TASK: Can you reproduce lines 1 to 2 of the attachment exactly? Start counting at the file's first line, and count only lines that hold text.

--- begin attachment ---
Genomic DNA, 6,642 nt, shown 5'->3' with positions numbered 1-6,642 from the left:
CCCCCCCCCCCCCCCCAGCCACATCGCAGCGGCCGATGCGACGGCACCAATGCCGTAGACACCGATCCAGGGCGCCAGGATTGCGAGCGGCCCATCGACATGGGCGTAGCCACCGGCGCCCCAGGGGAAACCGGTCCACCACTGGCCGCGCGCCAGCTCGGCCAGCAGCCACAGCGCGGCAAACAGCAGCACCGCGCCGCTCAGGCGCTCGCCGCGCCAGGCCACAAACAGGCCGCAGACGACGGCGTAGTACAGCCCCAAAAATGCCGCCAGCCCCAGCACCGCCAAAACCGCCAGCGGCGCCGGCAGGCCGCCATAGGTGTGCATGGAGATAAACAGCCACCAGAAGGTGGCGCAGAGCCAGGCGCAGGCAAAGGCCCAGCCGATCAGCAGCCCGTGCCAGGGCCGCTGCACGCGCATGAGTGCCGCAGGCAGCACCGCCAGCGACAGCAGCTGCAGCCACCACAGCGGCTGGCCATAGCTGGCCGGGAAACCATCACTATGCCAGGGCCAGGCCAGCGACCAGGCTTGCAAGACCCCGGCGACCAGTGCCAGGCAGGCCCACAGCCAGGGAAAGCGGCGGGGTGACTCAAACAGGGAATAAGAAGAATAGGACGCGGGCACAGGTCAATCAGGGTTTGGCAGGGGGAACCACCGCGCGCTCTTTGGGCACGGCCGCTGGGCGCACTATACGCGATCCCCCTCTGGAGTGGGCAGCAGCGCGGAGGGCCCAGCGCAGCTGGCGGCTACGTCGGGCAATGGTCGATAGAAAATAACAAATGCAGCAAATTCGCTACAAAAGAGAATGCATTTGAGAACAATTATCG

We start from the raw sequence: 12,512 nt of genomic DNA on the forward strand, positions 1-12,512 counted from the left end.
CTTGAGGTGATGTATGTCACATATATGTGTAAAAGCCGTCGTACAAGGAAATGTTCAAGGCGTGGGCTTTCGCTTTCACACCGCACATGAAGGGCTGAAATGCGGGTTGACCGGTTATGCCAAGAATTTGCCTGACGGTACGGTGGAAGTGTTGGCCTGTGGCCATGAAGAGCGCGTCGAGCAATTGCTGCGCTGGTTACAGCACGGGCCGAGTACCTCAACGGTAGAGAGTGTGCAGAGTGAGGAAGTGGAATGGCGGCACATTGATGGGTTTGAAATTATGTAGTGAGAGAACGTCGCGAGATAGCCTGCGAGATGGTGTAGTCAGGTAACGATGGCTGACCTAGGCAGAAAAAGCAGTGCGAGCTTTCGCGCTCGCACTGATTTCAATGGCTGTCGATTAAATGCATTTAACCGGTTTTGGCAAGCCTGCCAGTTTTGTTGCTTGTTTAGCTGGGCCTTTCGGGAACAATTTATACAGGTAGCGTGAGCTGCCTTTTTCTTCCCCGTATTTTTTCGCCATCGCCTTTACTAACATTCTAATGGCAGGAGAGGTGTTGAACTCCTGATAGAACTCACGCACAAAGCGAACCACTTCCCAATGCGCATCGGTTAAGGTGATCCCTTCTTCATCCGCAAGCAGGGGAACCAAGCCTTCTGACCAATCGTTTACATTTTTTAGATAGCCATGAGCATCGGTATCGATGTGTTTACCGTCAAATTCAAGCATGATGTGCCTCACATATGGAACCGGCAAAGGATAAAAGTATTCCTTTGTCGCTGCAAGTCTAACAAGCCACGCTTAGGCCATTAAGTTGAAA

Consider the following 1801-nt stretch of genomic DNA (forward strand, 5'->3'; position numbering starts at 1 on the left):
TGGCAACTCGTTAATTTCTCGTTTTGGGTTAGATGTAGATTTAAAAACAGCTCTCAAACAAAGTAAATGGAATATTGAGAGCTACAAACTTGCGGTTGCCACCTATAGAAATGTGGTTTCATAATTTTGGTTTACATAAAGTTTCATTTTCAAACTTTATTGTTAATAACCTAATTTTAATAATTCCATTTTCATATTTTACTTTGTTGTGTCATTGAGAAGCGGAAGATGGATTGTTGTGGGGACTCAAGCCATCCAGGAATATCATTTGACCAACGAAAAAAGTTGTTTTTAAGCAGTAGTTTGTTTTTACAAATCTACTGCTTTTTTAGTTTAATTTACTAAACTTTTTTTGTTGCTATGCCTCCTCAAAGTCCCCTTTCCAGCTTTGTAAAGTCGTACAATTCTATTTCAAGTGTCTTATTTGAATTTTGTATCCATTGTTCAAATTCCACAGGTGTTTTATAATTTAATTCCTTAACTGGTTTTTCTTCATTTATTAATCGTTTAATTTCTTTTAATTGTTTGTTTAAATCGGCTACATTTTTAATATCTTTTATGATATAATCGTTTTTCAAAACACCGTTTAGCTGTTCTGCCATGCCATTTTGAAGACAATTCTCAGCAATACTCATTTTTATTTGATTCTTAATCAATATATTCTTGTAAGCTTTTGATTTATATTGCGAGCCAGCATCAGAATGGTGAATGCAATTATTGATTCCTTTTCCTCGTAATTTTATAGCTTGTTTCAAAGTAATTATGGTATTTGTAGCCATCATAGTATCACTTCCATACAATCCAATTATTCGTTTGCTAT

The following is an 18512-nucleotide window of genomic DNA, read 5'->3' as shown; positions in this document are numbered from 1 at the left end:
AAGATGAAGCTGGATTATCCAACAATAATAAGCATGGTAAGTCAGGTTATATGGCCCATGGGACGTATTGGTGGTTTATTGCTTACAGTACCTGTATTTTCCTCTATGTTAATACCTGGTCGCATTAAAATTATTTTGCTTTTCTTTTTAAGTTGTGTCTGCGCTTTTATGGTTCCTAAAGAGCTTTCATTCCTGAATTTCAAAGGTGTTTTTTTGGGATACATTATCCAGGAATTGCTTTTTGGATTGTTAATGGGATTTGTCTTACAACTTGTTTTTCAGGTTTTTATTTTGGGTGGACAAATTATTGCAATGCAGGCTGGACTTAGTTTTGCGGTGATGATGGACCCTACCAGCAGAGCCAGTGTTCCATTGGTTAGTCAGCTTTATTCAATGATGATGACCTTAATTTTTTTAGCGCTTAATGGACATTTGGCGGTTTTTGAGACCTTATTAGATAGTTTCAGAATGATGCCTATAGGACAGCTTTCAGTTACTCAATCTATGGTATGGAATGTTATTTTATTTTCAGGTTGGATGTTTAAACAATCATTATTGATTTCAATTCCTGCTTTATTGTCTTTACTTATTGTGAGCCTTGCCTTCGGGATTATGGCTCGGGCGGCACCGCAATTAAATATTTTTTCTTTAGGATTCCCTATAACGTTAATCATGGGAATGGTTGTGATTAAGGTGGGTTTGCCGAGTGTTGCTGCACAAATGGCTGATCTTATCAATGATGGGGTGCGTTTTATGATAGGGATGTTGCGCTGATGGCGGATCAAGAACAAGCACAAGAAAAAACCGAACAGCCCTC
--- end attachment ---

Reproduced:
Genomic DNA, 6,642 nt, shown 5'->3' with positions numbered 1-6,642 from the left:
CCCCCCCCCCCCCCCCAGCCACATCGCAGCGGCCGATGCGACGGCACCAATGCCGTAGACACCGATCCAGGGCGCCAGGATTGCGAGCGGCCCATCGACATGGGCGTAGCCACCGGCGCCCCAGGGGAAACCGGTCCACCACTGGCCGCGCGCCAGCTCGGCCAGCAGCCACAGCGCGGCAAACAGCAGCACCGCGCCGCTCAGGCGCTCGCCGCGCCAGGCCACAAACAGGCCGCAGACGACGGCGTAGTACAGCCCCAAAAATGCCGCCAGCCCCAGCACCGCCAAAACCGCCAGCGGCGCCGGCAGGCCGCCATAGGTGTGCATGGAGATAAACAGCCACCAGAAGGTGGCGCAGAGCCAGGCGCAGGCAAAGGCCCAGCCGATCAGCAGCCCGTGCCAGGGCCGCTGCACGCGCATGAGTGCCGCAGGCAGCACCGCCAGCGACAGCAGCTGCAGCCACCACAGCGGCTGGCCATAGCTGGCCGGGAAACCATCACTATGCCAGGGCCAGGCCAGCGACCAGGCTTGCAAGACCCCGGCGACCAGTGCCAGGCAGGCCCACAGCCAGGGAAAGCGGCGGGGTGACTCAAACAGGGAATAAGAAGAATAGGACGCGGGCACAGGTCAATCAGGGTTTGGCAGGGGGAACCACCGCGCGCTCTTTGGGCACGGCCGCTGGGCGCACTATACGCGATCCCCCTCTGGAGTGGGCAGCAGCGCGGAGGGCCCAGCGCAGCTGGCGGCTACGTCGGGCAATGGTCGATAGAAAATAACAAATGCAGCAAATTCGCTACAAAAGAGAATGCATTTGAGAACAATTATCG